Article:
Transmission Planning with Battery Energy Storage Systems (BESS) as non-network Solutions
September 4, 2019

The objective of electricity transmission network expansion planning is typically to determine the most efficient grid development options to balance generation with demand. Traditionally, this means planning for capacity expansion based on load and generation forecasts and is often supported by building new transmission lines across long distances from generators to load centres. Investment decisions have historically been driven by meeting technical requirements at the lowest cost. However, other issues such as social, environmental and land are quickly becoming the prohibitive factors.

The use of Distributed Energy Resources (DER) allows load to be met on location.  DER provide the opportunity for non-network solutions to minimise grid expansion.  PVs and other microgenerators are now helping to reduce grid power consumption, but they bring their own set of challenges to the grid. It is difficult to predict their intermittent power output, adding variability and uncertainty to the operation of the power system.  Popularly known as the enabler for the highly renewable future grid, the Battery Energy Storage System (BESS) is a necessary part of the DER family. Since it can be actively controlled, the BESS provides a way of smoothing the supply and matching the demand in the network.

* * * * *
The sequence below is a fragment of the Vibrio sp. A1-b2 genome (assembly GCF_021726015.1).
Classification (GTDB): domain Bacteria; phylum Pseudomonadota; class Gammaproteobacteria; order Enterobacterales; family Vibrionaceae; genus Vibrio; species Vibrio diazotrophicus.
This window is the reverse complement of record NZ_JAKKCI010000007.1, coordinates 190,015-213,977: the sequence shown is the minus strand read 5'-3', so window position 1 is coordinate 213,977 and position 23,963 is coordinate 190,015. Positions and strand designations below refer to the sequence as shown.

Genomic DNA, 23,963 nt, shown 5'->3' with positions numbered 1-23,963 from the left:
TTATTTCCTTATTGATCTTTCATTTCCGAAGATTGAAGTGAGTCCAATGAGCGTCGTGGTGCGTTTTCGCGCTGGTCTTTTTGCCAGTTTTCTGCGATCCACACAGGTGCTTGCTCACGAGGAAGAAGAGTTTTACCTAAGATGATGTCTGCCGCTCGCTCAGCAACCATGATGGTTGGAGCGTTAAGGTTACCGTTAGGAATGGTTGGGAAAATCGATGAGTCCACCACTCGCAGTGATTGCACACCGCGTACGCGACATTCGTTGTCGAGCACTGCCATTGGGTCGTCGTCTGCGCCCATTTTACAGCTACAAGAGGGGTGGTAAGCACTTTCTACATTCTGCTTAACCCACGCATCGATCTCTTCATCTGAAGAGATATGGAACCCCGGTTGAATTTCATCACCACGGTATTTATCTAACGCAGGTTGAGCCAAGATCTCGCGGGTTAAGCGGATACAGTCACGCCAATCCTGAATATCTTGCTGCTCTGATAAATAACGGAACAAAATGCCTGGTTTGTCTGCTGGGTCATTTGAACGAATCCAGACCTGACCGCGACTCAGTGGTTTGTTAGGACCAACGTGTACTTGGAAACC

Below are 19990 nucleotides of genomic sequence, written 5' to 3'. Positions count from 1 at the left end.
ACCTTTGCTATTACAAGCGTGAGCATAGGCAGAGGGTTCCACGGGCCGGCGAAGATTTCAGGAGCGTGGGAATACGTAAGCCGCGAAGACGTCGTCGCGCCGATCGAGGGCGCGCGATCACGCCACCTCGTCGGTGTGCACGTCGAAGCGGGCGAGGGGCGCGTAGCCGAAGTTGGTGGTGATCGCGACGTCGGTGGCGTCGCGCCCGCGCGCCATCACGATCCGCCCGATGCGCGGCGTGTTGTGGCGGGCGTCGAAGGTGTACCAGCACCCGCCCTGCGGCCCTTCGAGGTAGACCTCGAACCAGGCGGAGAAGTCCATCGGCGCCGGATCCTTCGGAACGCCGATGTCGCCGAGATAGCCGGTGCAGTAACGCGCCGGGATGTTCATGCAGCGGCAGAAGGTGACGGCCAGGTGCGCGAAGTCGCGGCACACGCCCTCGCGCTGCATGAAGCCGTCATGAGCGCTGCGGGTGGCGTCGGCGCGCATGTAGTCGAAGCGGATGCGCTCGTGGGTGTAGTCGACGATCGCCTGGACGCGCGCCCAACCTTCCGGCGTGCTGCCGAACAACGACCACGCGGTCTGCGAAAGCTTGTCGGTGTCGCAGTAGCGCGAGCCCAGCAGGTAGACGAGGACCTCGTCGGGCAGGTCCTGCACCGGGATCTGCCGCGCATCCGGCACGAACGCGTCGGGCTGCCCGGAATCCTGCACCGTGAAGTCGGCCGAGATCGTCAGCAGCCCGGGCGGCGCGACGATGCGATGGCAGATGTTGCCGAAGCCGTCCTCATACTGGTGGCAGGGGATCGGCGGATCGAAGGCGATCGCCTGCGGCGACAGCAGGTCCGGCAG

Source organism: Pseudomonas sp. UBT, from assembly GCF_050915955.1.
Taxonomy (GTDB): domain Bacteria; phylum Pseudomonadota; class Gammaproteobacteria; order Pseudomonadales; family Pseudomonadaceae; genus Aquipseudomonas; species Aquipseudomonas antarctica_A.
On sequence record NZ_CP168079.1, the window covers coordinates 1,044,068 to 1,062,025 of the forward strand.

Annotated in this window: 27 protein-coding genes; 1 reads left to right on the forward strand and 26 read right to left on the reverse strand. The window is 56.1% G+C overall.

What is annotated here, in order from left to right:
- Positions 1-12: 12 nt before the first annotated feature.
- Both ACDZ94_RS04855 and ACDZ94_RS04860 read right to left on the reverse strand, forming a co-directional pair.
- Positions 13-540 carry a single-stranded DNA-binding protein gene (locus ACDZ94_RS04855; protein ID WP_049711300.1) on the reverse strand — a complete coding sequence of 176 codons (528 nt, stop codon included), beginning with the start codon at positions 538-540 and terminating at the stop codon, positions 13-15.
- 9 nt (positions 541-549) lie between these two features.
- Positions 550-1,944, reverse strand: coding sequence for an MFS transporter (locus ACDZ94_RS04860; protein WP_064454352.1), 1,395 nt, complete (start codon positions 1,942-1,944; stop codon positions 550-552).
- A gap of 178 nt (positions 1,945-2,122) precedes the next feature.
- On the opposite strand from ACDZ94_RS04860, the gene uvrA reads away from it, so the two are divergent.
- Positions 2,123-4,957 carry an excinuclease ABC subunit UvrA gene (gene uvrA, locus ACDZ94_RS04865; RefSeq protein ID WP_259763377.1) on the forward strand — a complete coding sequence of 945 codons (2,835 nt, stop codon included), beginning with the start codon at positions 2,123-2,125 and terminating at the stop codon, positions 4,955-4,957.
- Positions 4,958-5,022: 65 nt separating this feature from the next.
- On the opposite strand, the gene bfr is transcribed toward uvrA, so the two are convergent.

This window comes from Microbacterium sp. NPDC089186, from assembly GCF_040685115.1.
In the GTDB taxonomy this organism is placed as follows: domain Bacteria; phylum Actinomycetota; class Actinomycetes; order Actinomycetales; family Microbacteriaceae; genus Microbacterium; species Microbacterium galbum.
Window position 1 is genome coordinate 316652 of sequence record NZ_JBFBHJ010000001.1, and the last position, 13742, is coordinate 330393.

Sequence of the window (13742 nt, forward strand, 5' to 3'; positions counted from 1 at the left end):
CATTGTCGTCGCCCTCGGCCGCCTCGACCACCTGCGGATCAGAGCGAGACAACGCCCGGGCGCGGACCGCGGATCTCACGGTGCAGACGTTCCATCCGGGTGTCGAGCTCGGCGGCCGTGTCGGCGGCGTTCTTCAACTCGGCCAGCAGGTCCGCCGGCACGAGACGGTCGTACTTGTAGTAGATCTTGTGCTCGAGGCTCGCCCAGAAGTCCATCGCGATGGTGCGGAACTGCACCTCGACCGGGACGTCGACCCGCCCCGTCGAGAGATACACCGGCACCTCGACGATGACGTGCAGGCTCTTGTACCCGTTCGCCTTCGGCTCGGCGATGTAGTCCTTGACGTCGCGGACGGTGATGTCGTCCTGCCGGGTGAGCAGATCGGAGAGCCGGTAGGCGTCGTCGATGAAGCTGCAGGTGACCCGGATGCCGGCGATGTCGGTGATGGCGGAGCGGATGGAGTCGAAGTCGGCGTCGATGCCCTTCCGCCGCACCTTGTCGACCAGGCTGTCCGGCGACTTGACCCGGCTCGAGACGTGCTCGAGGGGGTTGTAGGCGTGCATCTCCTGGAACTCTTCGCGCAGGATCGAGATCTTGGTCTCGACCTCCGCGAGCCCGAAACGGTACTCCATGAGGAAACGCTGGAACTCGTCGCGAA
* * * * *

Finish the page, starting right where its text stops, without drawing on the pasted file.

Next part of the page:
In August, the IEEE Power & Energy Society held its General Meeting in Atlanta, Georgia.  Dr. Keehan Chan, GM of PSC Asia, presented a paper on transmission planning with Battery Energy Storage Systems (BESS) as non-network solutions.  His paper covered the potential uses of BESS, and how the technology can be considered in the transmission planning process.

Dr. Chan is a Principal Electrical Engineer with extensive knowledge in electrical power engineering covering many different industries including: electrical utilities, the oil and gas industry, large industrial plants, petrochemical and power generation plants, transmission systems, regulatory agencies and academic institutions.  His areas of expertise include power system studies/analyses, transmission and distribution (T&D) planning, managing and implementation of transmission & distribution, and electrical projects, undertaking pre-Front End Engineering (FEED) for electrical work and the preparation of technical specifications and tender documentation.

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